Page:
Common Legal Terminology You Should Know

When entering into the legal arena, be it court, jail, bail bonds, and other such legal proceedings, it’s important to know the necessary terminology involved in these critical matters. A lot of people who have never experienced the court system before are ill-equipped to communicate about their options initially because they haven’t been acquainted with legal terminology before. We thought it would be helpful to outline and define some of the most crucial and relevant terminologies you or a loved one may need to know throughout the judicial process.

Reinstatement

Widely defined as “the action of giving someone back a position they have lost” or “the restoration of something such as law or custom”, when it comes to court, the definition takes on a similar meaning. Reinstatement is a legal process, of which refers to a defendant who has missed their court date, either intentionally, or through unavoidable circumstances. In these cases, the defendant can have their bench warrant (failure to appear in court warrant) removed and therefore have the bail bond re-activated, commonly known as “reinstated” with the court. The court will then set a new court date by working with the bail bond agency and the defendant to reach an agreeable date. While this is essentially a “second chance” for the defendant, there are likely to be additional fees for the defendant or their co-signer for the inconvenience caused by their failure to appear.

Exonerated

This is a key term in a legal proceeding, and hopefully, one you will come to hear. Meaning to “release someone from a duty or obligation” or “absolve someone from blame for a fault or wrongdoing, especially after due consideration of the case”. In simple terms, to be exonerated means the defendant is considered free, discharged from crime or liability. This can also refer to a person who was previously convicted of a crime, and was later proven to be innocent and therefore released from their sentence.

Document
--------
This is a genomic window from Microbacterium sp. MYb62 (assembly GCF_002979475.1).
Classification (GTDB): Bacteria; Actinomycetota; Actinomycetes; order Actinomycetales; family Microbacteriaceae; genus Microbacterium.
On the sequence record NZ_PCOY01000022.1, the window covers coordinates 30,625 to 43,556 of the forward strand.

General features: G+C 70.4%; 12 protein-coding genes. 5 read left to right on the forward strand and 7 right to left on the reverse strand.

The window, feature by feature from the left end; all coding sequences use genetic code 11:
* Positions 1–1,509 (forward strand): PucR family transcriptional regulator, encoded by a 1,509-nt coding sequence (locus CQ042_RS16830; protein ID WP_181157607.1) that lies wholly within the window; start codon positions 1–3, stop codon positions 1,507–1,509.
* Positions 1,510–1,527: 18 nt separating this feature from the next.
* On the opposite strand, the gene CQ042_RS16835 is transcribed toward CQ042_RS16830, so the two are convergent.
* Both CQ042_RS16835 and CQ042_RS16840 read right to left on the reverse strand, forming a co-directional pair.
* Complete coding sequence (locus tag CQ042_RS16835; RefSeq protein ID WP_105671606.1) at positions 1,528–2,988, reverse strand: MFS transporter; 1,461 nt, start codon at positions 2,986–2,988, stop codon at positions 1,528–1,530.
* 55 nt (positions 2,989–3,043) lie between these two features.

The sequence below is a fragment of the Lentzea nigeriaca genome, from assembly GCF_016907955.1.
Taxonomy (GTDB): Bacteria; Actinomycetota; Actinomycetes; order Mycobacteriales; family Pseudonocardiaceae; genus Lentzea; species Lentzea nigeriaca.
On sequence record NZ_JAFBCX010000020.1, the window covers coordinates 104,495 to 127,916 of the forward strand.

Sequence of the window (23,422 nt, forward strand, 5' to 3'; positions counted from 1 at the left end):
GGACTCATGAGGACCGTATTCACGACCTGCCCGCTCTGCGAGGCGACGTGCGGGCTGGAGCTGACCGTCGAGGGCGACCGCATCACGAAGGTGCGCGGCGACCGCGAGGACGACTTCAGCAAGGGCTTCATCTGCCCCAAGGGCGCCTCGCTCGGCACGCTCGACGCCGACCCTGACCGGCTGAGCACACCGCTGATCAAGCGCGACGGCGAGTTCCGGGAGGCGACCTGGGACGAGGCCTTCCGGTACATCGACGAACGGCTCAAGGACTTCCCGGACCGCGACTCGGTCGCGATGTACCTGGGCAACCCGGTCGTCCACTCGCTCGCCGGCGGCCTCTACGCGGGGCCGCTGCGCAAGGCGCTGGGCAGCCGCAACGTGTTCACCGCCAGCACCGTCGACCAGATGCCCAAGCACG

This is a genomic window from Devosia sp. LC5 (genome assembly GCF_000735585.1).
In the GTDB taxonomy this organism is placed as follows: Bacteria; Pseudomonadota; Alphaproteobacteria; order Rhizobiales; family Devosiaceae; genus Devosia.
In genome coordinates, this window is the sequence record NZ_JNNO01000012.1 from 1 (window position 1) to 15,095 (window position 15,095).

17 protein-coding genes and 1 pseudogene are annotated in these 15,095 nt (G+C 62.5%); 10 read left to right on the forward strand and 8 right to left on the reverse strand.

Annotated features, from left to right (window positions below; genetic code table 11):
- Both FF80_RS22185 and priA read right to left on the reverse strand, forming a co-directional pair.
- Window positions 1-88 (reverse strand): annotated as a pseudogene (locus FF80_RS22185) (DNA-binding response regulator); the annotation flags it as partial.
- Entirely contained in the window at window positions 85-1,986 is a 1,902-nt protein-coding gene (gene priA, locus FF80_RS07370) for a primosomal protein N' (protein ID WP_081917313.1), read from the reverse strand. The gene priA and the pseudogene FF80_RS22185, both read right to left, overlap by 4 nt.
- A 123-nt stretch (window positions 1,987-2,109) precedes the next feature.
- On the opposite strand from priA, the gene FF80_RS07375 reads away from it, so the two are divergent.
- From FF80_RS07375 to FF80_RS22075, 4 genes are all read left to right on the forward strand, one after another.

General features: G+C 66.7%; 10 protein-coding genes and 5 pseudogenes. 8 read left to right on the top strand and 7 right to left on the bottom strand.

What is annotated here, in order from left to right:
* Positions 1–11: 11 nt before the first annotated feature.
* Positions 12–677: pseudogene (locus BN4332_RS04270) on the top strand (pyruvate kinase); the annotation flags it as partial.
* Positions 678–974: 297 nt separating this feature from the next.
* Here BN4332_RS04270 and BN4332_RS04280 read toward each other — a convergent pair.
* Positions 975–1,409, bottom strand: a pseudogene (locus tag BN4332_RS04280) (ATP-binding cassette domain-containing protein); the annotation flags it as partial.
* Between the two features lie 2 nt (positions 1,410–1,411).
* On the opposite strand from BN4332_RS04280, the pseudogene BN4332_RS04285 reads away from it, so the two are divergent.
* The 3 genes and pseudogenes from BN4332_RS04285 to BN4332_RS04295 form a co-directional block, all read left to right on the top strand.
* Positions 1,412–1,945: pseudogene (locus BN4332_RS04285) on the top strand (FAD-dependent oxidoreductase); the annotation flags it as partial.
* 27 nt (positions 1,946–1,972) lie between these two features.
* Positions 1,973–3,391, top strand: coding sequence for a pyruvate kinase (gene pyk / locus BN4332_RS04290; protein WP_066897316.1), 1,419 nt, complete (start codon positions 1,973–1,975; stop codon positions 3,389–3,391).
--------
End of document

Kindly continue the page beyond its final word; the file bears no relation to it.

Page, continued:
Summary Judgement

Summary Judgement or “Summary Disposition” is a judgment entered by a court for one party and therefore against the opposing party, without a full trial. This may occur and relate to the entire case, or just within certain details and discrete issues in the case. Typically, in a court hearing, the defendant will move for summary judgment to effectively settle or reach a streamlined settlement.

Bench Warrant

A bench warrant, as previously stated, is a warrant issued by a judge when the defendant violates the rules of the court. Typically, this simply refers to the defendant missing their court date. If the police catch the defendant when they have a bench warrant out, they can bring them in and hold them in jail until their court hearing- without the option for bail. This is because they have already exhibited risky behavior by failing to appear, and are considerated to be a liability to a bonds company and the court system.

Arraignment

An arraignment simply refers to a court hearing or court procession. At arraignment, the court will formally make a decision, and inform the defendant of their charges in an indictment if it applies. The court will then take the defendant’s answer to the listed charges if they wish to formally plea. In terms of felony cases, following the arraignment, if the case doesn’t settle or get dismissed the judge will then hold a preliminary hearing. The judge will then decide if there is enough information and necessary evidence to convict the defendant.

All of these legal terms and definitions are exceptionally important to familiarize yourself with if you find yourself or a loved one in any sort of legal situation. Knowing your rights, due process, and the language to define these proceedings will help make the entire experiece smoother and less stressful.

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